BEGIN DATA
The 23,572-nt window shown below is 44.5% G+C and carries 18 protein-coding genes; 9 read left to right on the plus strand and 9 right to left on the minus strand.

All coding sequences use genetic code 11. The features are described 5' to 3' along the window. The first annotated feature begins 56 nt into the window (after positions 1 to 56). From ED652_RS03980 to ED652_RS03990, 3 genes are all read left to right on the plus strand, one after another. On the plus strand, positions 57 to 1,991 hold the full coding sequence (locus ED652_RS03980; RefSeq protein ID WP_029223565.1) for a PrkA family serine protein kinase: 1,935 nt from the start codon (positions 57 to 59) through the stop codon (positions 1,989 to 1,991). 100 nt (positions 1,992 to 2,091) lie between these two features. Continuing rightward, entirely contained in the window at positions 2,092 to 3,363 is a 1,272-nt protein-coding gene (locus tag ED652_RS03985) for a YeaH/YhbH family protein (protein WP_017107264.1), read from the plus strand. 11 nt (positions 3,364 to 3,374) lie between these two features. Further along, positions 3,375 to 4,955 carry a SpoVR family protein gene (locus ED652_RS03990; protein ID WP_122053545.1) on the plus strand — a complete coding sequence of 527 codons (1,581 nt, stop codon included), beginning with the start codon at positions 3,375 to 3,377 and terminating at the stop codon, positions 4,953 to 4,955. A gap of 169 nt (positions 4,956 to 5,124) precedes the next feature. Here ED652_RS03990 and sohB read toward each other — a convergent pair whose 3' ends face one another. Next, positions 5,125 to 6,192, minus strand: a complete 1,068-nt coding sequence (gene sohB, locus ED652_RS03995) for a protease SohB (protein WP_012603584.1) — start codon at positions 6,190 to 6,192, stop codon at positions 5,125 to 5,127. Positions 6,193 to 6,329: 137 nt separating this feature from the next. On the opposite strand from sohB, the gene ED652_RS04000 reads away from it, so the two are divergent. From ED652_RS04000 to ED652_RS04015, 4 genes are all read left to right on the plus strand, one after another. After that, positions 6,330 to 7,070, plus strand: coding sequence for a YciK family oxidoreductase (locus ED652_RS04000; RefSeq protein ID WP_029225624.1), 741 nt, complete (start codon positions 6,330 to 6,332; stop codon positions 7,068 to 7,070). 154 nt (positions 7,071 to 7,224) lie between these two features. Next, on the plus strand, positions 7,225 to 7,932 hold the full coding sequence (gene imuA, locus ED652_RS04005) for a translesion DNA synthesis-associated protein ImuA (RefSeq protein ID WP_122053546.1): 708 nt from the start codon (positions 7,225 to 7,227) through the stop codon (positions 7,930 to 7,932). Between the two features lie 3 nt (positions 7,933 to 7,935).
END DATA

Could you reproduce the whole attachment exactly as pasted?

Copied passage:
The 23,572-nt window shown below is 44.5% G+C and carries 18 protein-coding genes; 9 read left to right on the plus strand and 9 right to left on the minus strand.

All coding sequences use genetic code 11. The features are described 5' to 3' along the window. The first annotated feature begins 56 nt into the window (after positions 1 to 56). From ED652_RS03980 to ED652_RS03990, 3 genes are all read left to right on the plus strand, one after another. On the plus strand, positions 57 to 1,991 hold the full coding sequence (locus ED652_RS03980; RefSeq protein ID WP_029223565.1) for a PrkA family serine protein kinase: 1,935 nt from the start codon (positions 57 to 59) through the stop codon (positions 1,989 to 1,991). 100 nt (positions 1,992 to 2,091) lie between these two features. Continuing rightward, entirely contained in the window at positions 2,092 to 3,363 is a 1,272-nt protein-coding gene (locus tag ED652_RS03985) for a YeaH/YhbH family protein (protein WP_017107264.1), read from the plus strand. 11 nt (positions 3,364 to 3,374) lie between these two features. Further along, positions 3,375 to 4,955 carry a SpoVR family protein gene (locus ED652_RS03990; protein ID WP_122053545.1) on the plus strand — a complete coding sequence of 527 codons (1,581 nt, stop codon included), beginning with the start codon at positions 3,375 to 3,377 and terminating at the stop codon, positions 4,953 to 4,955. A gap of 169 nt (positions 4,956 to 5,124) precedes the next feature. Here ED652_RS03990 and sohB read toward each other — a convergent pair whose 3' ends face one another. Next, positions 5,125 to 6,192, minus strand: a complete 1,068-nt coding sequence (gene sohB, locus ED652_RS03995) for a protease SohB (protein WP_012603584.1) — start codon at positions 6,190 to 6,192, stop codon at positions 5,125 to 5,127. Positions 6,193 to 6,329: 137 nt separating this feature from the next. On the opposite strand from sohB, the gene ED652_RS04000 reads away from it, so the two are divergent. From ED652_RS04000 to ED652_RS04015, 4 genes are all read left to right on the plus strand, one after another. After that, positions 6,330 to 7,070, plus strand: coding sequence for a YciK family oxidoreductase (locus ED652_RS04000; RefSeq protein ID WP_029225624.1), 741 nt, complete (start codon positions 6,330 to 6,332; stop codon positions 7,068 to 7,070). 154 nt (positions 7,071 to 7,224) lie between these two features. Next, on the plus strand, positions 7,225 to 7,932 hold the full coding sequence (gene imuA, locus ED652_RS04005) for a translesion DNA synthesis-associated protein ImuA (RefSeq protein ID WP_122053546.1): 708 nt from the start codon (positions 7,225 to 7,227) through the stop codon (positions 7,930 to 7,932). Between the two features lie 3 nt (positions 7,933 to 7,935).